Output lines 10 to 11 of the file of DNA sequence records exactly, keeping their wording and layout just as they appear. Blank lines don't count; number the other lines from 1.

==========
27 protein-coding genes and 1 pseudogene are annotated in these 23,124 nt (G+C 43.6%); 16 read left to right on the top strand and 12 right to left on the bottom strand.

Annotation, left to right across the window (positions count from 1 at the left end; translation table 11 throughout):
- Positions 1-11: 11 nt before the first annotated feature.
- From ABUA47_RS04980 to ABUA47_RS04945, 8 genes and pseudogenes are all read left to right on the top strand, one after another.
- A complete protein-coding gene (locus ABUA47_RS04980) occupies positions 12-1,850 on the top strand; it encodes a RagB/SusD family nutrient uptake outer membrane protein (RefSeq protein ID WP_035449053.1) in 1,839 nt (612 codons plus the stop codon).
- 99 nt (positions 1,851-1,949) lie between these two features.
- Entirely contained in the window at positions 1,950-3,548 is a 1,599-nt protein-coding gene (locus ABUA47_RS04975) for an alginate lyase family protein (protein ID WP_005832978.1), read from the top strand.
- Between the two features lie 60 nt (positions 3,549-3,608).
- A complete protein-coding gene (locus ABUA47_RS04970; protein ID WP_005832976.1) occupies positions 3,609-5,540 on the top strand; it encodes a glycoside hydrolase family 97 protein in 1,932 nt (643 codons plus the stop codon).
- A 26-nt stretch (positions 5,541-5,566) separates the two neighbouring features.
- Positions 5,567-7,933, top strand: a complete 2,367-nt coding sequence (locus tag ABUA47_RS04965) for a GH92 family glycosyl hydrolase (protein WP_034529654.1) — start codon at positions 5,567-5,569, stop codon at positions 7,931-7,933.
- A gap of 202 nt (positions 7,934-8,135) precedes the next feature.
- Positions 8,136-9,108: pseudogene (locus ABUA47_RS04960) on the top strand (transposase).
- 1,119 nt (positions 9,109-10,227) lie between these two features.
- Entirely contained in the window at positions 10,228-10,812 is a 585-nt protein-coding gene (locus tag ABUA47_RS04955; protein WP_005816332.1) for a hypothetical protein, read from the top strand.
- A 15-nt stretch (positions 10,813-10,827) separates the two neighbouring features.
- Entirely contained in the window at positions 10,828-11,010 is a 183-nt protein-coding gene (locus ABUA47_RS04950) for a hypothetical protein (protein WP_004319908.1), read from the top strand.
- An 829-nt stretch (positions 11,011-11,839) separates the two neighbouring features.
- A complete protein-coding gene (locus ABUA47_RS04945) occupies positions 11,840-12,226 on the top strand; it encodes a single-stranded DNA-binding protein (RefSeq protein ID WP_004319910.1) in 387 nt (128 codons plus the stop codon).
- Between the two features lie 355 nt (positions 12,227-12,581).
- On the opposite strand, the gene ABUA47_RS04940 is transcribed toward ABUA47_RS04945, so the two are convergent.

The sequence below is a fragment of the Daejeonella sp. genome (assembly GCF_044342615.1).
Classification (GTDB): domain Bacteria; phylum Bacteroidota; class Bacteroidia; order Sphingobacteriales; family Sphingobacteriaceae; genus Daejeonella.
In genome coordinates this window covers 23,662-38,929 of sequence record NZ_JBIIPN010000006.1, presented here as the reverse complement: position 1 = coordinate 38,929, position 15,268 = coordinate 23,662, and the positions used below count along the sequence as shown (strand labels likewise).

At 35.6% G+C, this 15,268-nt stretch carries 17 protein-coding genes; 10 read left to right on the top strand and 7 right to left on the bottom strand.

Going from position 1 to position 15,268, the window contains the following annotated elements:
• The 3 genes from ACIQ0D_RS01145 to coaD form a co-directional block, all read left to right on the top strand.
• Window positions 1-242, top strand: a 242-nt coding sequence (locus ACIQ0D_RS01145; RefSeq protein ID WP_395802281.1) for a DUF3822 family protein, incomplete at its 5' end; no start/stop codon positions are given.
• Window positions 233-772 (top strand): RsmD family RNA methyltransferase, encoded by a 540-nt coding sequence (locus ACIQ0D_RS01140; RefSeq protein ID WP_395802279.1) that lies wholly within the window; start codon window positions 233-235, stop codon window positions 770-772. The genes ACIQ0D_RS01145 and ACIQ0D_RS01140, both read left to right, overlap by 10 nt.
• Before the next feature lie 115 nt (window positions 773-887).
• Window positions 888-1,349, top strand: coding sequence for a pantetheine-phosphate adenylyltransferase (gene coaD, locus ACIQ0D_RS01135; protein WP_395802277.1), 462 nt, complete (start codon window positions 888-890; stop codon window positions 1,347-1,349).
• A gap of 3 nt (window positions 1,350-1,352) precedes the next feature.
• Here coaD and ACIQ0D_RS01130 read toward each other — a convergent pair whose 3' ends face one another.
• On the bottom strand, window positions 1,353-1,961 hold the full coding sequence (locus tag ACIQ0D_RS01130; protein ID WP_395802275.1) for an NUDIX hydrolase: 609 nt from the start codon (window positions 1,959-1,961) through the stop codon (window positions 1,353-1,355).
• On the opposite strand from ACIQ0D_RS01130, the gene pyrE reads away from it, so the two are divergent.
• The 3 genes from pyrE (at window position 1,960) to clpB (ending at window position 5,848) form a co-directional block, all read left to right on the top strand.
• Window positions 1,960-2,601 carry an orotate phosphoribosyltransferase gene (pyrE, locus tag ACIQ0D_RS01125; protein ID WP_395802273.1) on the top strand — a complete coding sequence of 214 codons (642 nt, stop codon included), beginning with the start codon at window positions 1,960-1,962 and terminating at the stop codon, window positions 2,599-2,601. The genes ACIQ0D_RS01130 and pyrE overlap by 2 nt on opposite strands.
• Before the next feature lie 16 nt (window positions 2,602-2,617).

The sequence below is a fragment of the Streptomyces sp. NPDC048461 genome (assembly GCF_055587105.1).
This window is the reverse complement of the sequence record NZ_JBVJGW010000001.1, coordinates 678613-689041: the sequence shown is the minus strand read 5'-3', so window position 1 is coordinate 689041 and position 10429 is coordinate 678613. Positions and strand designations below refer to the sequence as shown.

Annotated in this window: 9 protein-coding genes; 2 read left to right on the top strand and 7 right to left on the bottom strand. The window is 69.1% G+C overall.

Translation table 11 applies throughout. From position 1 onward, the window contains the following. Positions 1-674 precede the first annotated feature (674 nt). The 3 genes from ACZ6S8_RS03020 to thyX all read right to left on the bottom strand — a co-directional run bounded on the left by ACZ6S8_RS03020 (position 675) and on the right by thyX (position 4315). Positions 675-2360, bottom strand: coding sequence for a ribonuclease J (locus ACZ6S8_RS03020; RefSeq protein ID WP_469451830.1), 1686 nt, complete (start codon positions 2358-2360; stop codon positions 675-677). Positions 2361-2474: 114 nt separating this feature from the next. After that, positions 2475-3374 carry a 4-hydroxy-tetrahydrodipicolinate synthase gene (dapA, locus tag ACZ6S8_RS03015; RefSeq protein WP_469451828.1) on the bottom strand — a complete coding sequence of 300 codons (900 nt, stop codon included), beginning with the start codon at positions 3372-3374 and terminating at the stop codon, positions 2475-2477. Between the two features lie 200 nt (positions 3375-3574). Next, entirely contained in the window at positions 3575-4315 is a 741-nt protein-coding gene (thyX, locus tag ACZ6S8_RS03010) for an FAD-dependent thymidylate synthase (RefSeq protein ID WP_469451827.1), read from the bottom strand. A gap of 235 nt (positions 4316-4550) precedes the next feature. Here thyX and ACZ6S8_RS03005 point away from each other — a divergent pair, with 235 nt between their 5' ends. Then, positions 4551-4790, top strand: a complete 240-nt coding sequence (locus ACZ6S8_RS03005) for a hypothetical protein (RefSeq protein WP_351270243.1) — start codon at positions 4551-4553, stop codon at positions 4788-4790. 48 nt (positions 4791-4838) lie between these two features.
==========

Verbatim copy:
- A 26-nt stretch (positions 5,541-5,566) separates the two neighbouring features.
- Positions 5,567-7,933, top strand: a complete 2,367-nt coding sequence (locus tag ABUA47_RS04965) for a GH92 family glycosyl hydrolase (protein WP_034529654.1) — start codon at positions 5,567-5,569, stop codon at positions 7,931-7,933.